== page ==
Lymphoedema after breast cancer treatment

Some people can develop lymphedema after treatment for breast cancer. Your cancer team will give advice on prevention and ways to manage the condition.

What is lymphoedema

Lymphoedema is a swelling of the arm, hand, breast or chest area on the side you had treatment. It can develop at any time after treatment for breast cancer.

Surgery to remove the lymph nodes in the armpit, or radiotherapy to these nodes, can change the way that lymph fluid drains from the arm. When fluid builds up, it causes swelling. It usually develops slowly, months or years after treatment.

Lymphoedema is more likely to happen if all or many of your lymph nodes were removed. Having radiotherapy to the armpit as well as surgery increases the risk.

You may have had only 1 or 2 lymph nodes removed. This is called a sentinel lymph node biopsy. The risk of lymphoedema is low after this. If you are not sure what type of lymph node surgery you had, your breast care nurse can tell you.

If you notice any swelling in your arm, hand or chest, ask your doctor or nurse to check it. The earlier lymphoedema is diagnosed, the easier it is to manage and treat successfully.

Reducing the risk of lymphoedema

There are things you can do to help reduce your chances of developing lymphoedema. It is important to protect your arm and hand, and to look after the skin in that area. Here are some tips:

Look after your skin

It is important to keep your skin clean and well moisturised. This reduces the risk of inflammation and infection. It is also important to protect your skin from cuts and grazes, insect bites and sunburn.

Look out for early signs of infection

See your GP straight away and let your specialist nurse know if you develop any signs of infection. Signs include having a high temperature, or your arm becoming hot, swollen or red. The redness may be harder to see in black or brown skin. It may look purple or darker than your usual skin.

Try to keep active

Regular exercise and physical activity will help encourage lymph fluid to drain. Ask your physiotherapist or specialist nurse for advice about exercise.

Keep to a healthy weight

The risk of lymphoedema is higher if you are overweight. Your GP can tell you what your ideal weight should be. You can also ask your GP or a dietitian for advice and support on eating healthily.

Using your affected arm

In the past, there was concern that having blood tests, injections or your blood pressure taken increased the risk of lymphoedema.

If you have only had a sentinel lymph node biopsy (SLNB), you can use your arm as normal.

If you have had an axillary lymph node dissection (ALND), axillary node clearance (ANC) or radiotherapy, you can have your blood pressure taken on your treated arm. You can also shave the armpit of your treated arm without increased risk.

It is best to use your untreated arm for blood tests, vaccinations, drips and cannulas where possible. You may have had surgery to both sides. In this case, you can use either arm instead of other parts of the body – as long as you do not have lymphoedema in that arm.

Take care when travelling

It is safe to fly. It can help to use a suitcase on wheels so you do not have to carry a heavy bag. Protect your skin from the sun by covering up with clothes or using suncream with a high sun protection factor (SPF). Use an insect repellent to prevent bites.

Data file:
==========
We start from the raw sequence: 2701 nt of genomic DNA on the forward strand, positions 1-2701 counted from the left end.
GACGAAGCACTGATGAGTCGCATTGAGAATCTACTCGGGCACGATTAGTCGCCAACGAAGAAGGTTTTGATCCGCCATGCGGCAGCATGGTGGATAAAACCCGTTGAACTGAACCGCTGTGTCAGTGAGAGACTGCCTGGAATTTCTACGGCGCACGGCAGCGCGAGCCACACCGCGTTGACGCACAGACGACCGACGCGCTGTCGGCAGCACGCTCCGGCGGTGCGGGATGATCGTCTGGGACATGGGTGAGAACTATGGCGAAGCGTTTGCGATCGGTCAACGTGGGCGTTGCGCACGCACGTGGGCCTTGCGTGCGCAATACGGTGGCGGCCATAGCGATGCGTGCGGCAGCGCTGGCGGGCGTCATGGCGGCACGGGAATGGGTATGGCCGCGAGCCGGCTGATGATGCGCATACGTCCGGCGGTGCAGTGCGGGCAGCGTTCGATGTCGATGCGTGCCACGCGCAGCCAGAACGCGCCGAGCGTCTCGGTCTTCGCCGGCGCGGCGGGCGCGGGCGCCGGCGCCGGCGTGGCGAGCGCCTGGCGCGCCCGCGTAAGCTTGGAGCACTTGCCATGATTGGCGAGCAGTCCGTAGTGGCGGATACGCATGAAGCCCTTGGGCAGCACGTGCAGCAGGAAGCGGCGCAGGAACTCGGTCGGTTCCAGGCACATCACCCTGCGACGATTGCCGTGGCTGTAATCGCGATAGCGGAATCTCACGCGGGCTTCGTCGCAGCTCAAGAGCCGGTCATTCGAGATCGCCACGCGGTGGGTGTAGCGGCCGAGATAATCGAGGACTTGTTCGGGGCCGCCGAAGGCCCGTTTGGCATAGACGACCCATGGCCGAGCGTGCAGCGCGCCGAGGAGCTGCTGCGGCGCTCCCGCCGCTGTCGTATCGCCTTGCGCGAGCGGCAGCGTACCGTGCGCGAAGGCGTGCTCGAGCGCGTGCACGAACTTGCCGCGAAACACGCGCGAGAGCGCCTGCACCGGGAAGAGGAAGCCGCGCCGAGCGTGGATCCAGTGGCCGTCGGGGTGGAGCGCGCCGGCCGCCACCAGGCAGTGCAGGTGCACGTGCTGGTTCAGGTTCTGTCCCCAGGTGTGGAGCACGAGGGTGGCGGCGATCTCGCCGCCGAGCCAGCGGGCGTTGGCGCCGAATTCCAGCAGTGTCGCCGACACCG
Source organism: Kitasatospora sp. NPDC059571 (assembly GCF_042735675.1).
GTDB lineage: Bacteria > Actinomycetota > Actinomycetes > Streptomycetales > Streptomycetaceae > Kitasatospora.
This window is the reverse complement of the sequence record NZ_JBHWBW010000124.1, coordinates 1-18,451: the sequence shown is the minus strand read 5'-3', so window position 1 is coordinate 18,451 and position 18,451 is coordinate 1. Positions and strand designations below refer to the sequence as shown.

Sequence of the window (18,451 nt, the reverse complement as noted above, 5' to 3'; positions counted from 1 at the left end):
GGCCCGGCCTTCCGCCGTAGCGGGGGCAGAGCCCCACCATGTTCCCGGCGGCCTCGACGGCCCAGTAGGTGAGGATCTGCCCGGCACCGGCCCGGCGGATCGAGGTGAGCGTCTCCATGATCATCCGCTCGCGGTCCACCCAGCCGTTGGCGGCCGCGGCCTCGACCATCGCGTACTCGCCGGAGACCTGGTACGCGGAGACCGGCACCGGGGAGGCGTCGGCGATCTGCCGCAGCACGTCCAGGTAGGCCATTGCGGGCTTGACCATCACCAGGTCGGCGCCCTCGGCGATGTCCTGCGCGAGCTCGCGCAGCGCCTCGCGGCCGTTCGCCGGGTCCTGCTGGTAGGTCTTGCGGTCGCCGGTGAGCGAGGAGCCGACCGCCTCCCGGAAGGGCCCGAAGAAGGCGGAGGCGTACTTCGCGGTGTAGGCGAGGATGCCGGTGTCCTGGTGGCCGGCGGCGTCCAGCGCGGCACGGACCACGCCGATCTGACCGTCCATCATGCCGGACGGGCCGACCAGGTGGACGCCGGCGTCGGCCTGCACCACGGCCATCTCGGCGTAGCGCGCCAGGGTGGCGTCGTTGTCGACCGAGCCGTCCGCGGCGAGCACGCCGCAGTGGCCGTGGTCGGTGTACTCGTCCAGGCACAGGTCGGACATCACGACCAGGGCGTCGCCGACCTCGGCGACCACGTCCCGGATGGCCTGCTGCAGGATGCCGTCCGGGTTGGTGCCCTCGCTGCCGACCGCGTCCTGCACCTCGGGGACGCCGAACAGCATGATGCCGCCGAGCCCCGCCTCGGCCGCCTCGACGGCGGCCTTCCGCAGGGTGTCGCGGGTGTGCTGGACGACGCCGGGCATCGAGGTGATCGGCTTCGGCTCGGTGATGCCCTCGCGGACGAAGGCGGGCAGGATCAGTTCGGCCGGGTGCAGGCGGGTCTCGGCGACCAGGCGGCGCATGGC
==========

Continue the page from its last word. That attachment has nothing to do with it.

Treating and managing lymphoedema

Lymphoedema is a long-term condition. But the earlier it is diagnosed, the more effective and straightforward treatment is. If you notice any swelling in your hand, arm, chest or breast, get it checked by your cancer doctor or specialist nurse. There are different ways to help manage lymphoedema.

If lymphoedema is diagnosed, you will be referred to a specialist lymphoedema nurse, specialist breast cancer nurse, doctor or physiotherapist for an assessment. You may have to go to a specialist lymphoedema centre.

Treatment aims to reduce and control swelling, relieve discomfort and prevent more build-up of fluid.

Treating lymphoedema involves:

  • skin care to prevent injury and infection
  • exercises, including limb positioning and movement to help drain fluid
  • support using compression sleeves or bandages that help stop fluid from building up
  • self-massage or a specialised type of massage called manual lymphatic drainage.

Support from Macmillan

Macmillan is also here to support you. If you would like to talk, you can:

About our information

  • Reviewers

    This information has been written, revised and edited by Macmillan Cancer Support’s Cancer Information Development team. It has been reviewed by expert medical and health professionals and people living with cancer. It has been approved by Dr Rebecca Roylance, Consultant Medical Oncologist and Professor Mike Dixon, Professor of Surgery and Consultant Breast Surgeon.

    Our cancer information has been awarded the PIF TICK. Created by the Patient Information Forum, this quality mark shows we meet PIF’s 10 criteria for trustworthy health information.

The language we use

We want everyone affected by cancer to feel our information is written for them.

We want our information to be as clear as possible. To do this, we try to:

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We use gender-inclusive language and talk to our readers as ‘you’ so that everyone feels included. Where clinically necessary we use the terms ‘men’ and ‘women’ or ‘male’ and ‘female’. For example, we do so when talking about parts of the body or mentioning statistics or research about who is affected.

You can read more about how we produce our information here.

Date reviewed

Reviewed: 01 October 2023
Next review: 01 October 2026
Trusted Information Creator - Patient Information Forum
Trusted Information Creator - Patient Information Forum

Our cancer information meets the PIF TICK quality mark.

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